No other type of machine learning design is as fascinating than deep learning. This is because deep learning algorithms work on a schema of calculations known as neural networks. These networks have been compared with the way our brain neural connectomes work, but we can consider them to be just the most basic form of that. Deep learning is still based on inputs and outputs, but it’s what’s in between the input and output layers that make a difference. There can be three or millions of hidden layers that would assign weights to variables and the more layers involved the deeper the data connections that can be made. Deep learning is used for complex tasks in systems that use facial recognition, speech recognition and haptic sensory. The hidden power of deep learning is in detecting anomalies or outliers in data. For example; credit card companies use deep learning to prevent and detect fraud by analyzing transactions and purchasing behaviors. So, if you always buy apples at one market location, but now your credit card is used at another distant market and no apples are purchased; then, these algorithms can flag this behavior as potential fraud. There are tremendous possibilities for L&D and performance support using deep learning. Imagine sales call centers that can analyze conversations, facial expressions and keystrokes to identify the behaviors that lead to closing deals more effectively. Factory floors can have camera systems and sensors to flag risk behaviors compromising workplace safety.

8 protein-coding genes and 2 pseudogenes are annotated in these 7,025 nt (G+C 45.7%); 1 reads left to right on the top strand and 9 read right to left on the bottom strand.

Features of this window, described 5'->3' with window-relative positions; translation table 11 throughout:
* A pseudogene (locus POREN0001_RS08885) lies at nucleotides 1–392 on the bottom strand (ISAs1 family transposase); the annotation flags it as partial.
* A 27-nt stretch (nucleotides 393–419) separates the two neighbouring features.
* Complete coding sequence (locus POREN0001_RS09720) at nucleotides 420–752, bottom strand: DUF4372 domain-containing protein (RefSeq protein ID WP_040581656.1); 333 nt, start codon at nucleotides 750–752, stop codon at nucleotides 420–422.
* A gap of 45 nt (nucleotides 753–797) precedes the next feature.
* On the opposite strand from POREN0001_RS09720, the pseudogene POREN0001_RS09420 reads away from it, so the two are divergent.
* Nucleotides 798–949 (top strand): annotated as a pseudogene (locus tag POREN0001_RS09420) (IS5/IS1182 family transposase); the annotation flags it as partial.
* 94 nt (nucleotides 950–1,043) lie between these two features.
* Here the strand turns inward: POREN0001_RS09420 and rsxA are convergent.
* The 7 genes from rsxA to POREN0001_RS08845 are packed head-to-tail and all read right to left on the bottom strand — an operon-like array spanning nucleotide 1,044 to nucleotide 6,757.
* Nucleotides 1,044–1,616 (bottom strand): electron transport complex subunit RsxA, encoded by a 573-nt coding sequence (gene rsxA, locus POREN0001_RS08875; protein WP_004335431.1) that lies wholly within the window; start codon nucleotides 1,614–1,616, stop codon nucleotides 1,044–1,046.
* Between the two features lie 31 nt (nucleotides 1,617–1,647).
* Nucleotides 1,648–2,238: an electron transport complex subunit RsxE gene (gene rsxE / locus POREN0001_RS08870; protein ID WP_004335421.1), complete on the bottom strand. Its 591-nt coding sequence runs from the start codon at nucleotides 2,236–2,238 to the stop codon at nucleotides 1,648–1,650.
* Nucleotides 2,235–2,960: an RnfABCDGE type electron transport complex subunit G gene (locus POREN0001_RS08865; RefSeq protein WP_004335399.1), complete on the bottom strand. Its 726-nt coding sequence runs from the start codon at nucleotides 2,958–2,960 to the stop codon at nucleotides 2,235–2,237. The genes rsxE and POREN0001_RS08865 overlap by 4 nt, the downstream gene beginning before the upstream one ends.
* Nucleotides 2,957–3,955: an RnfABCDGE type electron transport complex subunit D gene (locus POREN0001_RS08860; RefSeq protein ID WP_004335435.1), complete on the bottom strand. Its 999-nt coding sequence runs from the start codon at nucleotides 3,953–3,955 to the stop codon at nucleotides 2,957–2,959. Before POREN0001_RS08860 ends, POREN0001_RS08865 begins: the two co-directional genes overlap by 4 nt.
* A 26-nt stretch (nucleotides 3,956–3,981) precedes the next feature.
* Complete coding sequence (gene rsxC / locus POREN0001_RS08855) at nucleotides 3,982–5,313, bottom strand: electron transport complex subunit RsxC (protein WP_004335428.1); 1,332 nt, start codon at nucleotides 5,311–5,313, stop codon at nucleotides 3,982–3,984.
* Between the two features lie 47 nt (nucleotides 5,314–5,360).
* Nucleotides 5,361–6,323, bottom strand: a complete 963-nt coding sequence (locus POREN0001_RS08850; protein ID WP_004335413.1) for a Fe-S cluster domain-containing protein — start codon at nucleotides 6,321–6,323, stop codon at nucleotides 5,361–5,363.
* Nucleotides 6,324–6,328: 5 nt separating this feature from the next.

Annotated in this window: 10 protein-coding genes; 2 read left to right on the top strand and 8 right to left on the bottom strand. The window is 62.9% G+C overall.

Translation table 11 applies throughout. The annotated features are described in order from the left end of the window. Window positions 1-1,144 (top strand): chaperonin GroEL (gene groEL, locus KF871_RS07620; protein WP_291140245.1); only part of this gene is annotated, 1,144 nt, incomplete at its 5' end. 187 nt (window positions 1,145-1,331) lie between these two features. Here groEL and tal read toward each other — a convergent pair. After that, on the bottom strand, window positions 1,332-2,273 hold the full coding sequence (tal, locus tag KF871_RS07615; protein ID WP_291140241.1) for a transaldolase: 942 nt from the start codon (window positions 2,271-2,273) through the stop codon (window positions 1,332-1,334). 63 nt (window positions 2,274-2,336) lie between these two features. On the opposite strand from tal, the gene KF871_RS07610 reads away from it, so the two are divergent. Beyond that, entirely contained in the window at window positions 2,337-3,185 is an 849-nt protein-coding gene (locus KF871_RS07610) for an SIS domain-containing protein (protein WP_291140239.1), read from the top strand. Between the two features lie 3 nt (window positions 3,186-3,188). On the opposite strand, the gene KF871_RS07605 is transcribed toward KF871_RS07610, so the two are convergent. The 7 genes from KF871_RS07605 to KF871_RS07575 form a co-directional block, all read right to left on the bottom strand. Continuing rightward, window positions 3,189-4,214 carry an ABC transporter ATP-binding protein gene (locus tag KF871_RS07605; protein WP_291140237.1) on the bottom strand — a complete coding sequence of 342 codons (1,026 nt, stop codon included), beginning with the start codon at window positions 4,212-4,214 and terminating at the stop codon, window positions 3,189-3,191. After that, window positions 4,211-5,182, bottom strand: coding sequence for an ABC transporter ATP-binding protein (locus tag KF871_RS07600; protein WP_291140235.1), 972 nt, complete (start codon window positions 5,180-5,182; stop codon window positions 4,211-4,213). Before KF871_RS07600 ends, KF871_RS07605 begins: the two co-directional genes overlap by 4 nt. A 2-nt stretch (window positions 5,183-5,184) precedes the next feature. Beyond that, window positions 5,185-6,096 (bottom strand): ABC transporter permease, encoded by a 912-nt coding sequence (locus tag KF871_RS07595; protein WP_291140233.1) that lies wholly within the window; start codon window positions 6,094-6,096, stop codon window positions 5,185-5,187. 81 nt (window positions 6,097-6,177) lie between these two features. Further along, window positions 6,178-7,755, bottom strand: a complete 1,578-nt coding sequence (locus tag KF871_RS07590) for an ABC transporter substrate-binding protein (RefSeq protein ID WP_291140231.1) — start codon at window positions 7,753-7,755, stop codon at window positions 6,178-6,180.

Implementing AI in L&D
So far, you have read about all the wonders of AI with machine learning, but there are some realities L&D must deal with before even thinking about pursuing them. First, you need the right mindset to venture into AI. It’s not a thing that will replace you. The technology is just a tool, it’s what you do with it that makes a difference. Second, AI with machine learning requires some computing power and this means several servers with high-performing processors. So, find out if AI is been used in your business as it would be easier to use existing computing resources than trying to procure your own, especially for learning purposes. Third, think beyond all you know. What you think you know right now it’s very likely to be biased, so think about a vision of possibilities beyond what you can currently do.
The aim of this article was to bring learning professionals closer to AI as the powerful tool it can be. Machine learning is a subset of AI responsible for most of the greatest advances seen in computing systems performing human-like tasks. Supervised learning can predict outcomes from historical data with known results while unsupervised algorithms are great at finding similarities in data to classify groups. Reinforcement learning applies experiential approaches to learn from mistakes and successes and deep learning truly fine tunes a systems ability to detect outlying information without assumptions. This is the realm of AI, you learn from it as it learns from you. It will change the way you think and provide learning solutions.